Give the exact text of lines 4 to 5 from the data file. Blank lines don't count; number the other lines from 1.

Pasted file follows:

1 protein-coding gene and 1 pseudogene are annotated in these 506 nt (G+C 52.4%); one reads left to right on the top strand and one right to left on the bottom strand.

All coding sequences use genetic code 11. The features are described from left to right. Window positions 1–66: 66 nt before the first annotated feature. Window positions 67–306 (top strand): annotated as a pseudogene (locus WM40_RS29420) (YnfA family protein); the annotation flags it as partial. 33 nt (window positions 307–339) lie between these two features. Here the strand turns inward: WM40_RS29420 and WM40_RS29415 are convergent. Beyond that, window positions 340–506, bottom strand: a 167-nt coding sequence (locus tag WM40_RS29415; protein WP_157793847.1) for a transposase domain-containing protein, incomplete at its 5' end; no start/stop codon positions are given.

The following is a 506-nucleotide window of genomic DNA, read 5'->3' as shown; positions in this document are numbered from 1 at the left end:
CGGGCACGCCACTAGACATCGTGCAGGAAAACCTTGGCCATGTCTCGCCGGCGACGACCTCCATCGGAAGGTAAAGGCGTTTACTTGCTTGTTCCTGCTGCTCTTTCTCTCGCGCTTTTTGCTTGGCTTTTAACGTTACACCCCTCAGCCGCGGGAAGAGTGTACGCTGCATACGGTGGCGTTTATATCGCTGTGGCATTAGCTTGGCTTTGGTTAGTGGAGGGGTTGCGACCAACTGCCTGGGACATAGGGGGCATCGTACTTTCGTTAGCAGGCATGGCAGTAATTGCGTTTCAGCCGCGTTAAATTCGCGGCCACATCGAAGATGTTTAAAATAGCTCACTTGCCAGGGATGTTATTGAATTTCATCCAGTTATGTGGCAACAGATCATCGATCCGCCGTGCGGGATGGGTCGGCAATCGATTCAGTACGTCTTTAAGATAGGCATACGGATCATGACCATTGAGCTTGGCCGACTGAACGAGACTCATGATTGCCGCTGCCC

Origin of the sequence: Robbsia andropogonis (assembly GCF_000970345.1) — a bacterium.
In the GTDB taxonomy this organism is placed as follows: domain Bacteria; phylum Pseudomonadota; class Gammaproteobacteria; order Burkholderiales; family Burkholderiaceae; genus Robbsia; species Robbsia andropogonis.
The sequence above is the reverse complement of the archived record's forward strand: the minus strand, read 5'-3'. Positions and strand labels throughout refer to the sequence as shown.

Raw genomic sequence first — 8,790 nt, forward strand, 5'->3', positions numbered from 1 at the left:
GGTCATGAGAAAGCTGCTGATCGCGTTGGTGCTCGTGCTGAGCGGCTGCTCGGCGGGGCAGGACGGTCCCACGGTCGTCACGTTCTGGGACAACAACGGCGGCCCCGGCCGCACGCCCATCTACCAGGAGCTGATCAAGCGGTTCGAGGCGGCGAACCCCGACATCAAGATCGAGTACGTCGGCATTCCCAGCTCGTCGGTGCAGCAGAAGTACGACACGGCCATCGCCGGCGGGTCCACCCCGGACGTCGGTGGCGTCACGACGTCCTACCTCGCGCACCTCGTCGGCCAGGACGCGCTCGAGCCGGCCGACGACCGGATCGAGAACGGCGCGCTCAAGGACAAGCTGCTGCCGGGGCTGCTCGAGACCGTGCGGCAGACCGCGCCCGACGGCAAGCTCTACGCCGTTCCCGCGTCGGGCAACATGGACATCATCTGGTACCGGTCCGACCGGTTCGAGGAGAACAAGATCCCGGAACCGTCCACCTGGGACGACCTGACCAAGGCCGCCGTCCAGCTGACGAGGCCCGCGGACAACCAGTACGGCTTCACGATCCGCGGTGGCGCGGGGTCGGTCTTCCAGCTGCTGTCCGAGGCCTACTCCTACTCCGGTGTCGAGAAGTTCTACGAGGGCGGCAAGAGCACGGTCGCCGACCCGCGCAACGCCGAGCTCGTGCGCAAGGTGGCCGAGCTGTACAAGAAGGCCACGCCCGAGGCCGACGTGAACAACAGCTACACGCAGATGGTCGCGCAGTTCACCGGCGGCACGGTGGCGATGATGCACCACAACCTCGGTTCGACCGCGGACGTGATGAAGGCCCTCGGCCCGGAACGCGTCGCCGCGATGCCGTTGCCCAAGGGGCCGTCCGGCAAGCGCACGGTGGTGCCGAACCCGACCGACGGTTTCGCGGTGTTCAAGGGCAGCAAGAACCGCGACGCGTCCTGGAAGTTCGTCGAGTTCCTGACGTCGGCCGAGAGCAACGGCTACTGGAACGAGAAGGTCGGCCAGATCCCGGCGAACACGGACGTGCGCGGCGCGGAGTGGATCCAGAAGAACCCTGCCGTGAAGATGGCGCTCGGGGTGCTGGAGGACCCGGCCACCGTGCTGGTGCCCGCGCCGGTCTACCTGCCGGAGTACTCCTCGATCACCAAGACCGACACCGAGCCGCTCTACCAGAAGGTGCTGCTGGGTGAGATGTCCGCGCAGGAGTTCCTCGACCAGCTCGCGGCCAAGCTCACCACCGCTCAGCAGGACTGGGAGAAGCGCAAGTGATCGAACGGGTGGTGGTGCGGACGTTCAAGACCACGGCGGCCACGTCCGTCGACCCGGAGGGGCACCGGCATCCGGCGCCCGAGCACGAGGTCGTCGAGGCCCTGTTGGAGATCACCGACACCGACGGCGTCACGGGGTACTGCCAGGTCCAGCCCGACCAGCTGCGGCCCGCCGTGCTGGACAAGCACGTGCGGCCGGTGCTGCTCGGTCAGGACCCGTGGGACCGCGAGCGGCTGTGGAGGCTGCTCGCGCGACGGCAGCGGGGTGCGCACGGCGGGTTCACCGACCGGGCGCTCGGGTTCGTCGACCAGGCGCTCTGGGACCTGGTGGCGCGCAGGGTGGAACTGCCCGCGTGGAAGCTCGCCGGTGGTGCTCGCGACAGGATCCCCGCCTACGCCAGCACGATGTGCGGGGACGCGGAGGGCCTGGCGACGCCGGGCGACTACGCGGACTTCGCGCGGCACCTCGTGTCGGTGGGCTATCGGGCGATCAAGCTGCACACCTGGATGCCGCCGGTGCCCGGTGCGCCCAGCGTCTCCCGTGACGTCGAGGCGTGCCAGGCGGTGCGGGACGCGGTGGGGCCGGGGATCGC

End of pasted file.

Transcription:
CGGGCACGCCACTAGACATCGTGCAGGAAAACCTTGGCCATGTCTCGCCGGCGACGACCTCCATCGGAAGGTAAAGGCGTTTACTTGCTTGTTCCTGCTGCTCTTTCTCTCGCGCTTTTTGCTTGGCTTTTAACGTTACACCCCTCAGCCGCGGGAAGAGTGTACGCTGCATACGGTGGCGTTTATATCGCTGTGGCATTAGCTTGGCTTTGGTTAGTGGAGGGGTTGCGACCAACTGCCTGGGACATAGGGGGCATCGTACTTTCGTTAGCAGGCATGGCAGTAATTGCGTTTCAGCCGCGTTAAATTCGCGGCCACATCGAAGATGTTTAAAATAGCTCACTTGCCAGGGATGTTATTGAATTTCATCCAGTTATGTGGCAACAGATCATCGATCCGCCGTGCGGGATGGGTCGGCAATCGATTCAGTACGTCTTTAAGATAGGCATACGGATCATGACCATTGAGCTTGGCCGACTGAACGAGACTCATGATTGCCGCTGCCC

Origin of the sequence: Robbsia andropogonis (assembly GCF_000970345.1) — a bacterium.